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- Engineering; Damage Assessment; Retrofitting; Seismic Effects; Alaska; Bridges; Earthquake damage; Damage Assessment; Retrofitting; Seismic Effects; Alaska; Bridges; Earthquake damage; Civil Engineering
conference paper description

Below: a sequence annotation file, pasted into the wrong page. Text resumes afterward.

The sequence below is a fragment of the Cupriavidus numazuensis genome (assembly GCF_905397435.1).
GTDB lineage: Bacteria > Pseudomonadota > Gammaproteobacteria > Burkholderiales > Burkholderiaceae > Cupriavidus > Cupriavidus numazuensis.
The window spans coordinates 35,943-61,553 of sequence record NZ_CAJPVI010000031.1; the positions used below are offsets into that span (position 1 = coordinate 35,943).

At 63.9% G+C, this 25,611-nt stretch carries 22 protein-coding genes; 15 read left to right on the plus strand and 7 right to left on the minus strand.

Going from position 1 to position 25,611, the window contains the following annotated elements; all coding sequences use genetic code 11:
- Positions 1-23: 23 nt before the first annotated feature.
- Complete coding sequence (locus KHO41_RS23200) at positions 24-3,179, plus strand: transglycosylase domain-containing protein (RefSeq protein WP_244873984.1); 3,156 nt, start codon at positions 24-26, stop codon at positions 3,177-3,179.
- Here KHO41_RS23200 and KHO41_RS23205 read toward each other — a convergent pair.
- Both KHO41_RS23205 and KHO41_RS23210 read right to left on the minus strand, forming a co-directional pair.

Typical bridges in the state of Alaska are characterized by columns with excessive reinforcing ratios encased in a steel shell that is partially embedded in the bent cap; analysis of existing bridges indicate that the bent caps are inadequately designed for flexure, shear, and joint shear for the feasible moments that would be imposed upon them during a seismic event. This research proposes a method to retrofit such bridges to perform in a ductile manner during a seismic event. Three 80% scale column-bent cap t-connections were built to model such typical as-built bridges in Alaska. They were retrofitted to improve their response to a lateral loading and then tested under a reversed cyclic load. From a moment curvature analysis of a prototype column and bent cap, it was decided to reduce the longitudinal reinforcement ratio of the column at the joint to increase its ductility at lower lateral load levels and subsequently to reduce the moment demand on the adjacent bent caps. As such, the moment ratio of the bent cap over the column was increased thus forcing the plastic hinge to form at the top of the column, as this is the current seismic design practice. Using existing strut and tie models for joint design, additional reinforcement was provided to prevent joint shear failure. The retrofit was applied by enlarging the bent cap in the joint region to allow for proper placement of the additional reinforcement. The specimens were then loaded in a reversed cyclic loading and results from this research program are presented and discussed in this paper.© ASCE 2006.